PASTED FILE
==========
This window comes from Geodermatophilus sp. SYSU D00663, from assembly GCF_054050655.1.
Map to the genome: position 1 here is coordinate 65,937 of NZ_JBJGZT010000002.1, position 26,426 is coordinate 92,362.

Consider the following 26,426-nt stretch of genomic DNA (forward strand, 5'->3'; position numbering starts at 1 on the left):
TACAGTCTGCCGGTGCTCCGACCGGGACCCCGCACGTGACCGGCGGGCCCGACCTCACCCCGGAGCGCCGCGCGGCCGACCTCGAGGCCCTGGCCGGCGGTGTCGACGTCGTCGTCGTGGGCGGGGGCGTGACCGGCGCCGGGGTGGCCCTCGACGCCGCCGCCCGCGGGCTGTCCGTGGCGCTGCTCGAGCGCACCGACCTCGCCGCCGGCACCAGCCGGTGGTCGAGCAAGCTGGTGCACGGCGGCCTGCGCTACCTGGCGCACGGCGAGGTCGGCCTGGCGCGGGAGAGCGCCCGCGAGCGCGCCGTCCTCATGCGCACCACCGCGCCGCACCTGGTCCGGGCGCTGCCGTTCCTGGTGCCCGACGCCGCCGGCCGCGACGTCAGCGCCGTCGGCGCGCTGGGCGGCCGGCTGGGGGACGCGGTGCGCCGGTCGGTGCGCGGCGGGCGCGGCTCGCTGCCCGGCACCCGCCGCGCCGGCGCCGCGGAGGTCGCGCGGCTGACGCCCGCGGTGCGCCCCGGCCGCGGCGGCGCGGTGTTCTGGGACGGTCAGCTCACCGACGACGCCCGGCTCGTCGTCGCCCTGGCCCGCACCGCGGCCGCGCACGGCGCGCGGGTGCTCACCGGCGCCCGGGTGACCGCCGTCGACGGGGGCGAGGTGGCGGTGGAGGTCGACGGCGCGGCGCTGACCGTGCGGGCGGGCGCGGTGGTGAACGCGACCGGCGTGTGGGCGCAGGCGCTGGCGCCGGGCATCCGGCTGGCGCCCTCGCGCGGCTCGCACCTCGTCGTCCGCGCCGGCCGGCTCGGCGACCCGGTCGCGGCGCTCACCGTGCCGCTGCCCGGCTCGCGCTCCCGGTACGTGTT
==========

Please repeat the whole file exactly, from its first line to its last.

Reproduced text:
This window comes from Geodermatophilus sp. SYSU D00663, from assembly GCF_054050655.1.
Map to the genome: position 1 here is coordinate 65,937 of NZ_JBJGZT010000002.1, position 26,426 is coordinate 92,362.

Consider the following 26,426-nt stretch of genomic DNA (forward strand, 5'->3'; position numbering starts at 1 on the left):
TACAGTCTGCCGGTGCTCCGACCGGGACCCCGCACGTGACCGGCGGGCCCGACCTCACCCCGGAGCGCCGCGCGGCCGACCTCGAGGCCCTGGCCGGCGGTGTCGACGTCGTCGTCGTGGGCGGGGGCGTGACCGGCGCCGGGGTGGCCCTCGACGCCGCCGCCCGCGGGCTGTCCGTGGCGCTGCTCGAGCGCACCGACCTCGCCGCCGGCACCAGCCGGTGGTCGAGCAAGCTGGTGCACGGCGGCCTGCGCTACCTGGCGCACGGCGAGGTCGGCCTGGCGCGGGAGAGCGCCCGCGAGCGCGCCGTCCTCATGCGCACCACCGCGCCGCACCTGGTCCGGGCGCTGCCGTTCCTGGTGCCCGACGCCGCCGGCCGCGACGTCAGCGCCGTCGGCGCGCTGGGCGGCCGGCTGGGGGACGCGGTGCGCCGGTCGGTGCGCGGCGGGCGCGGCTCGCTGCCCGGCACCCGCCGCGCCGGCGCCGCGGAGGTCGCGCGGCTGACGCCCGCGGTGCGCCCCGGCCGCGGCGGCGCGGTGTTCTGGGACGGTCAGCTCACCGACGACGCCCGGCTCGTCGTCGCCCTGGCCCGCACCGCGGCCGCGCACGGCGCGCGGGTGCTCACCGGCGCCCGGGTGACCGCCGTCGACGGGGGCGAGGTGGCGGTGGAGGTCGACGGCGCGGCGCTGACCGTGCGGGCGGGCGCGGTGGTGAACGCGACCGGCGTGTGGGCGCAGGCGCTGGCGCCGGGCATCCGGCTGGCGCCCTCGCGCGGCTCGCACCTCGTCGTCCGCGCCGGCCGGCTCGGCGACCCGGTCGCGGCGCTCACCGTGCCGCTGCCCGGCTCGCGCTCCCGGTACGTGTT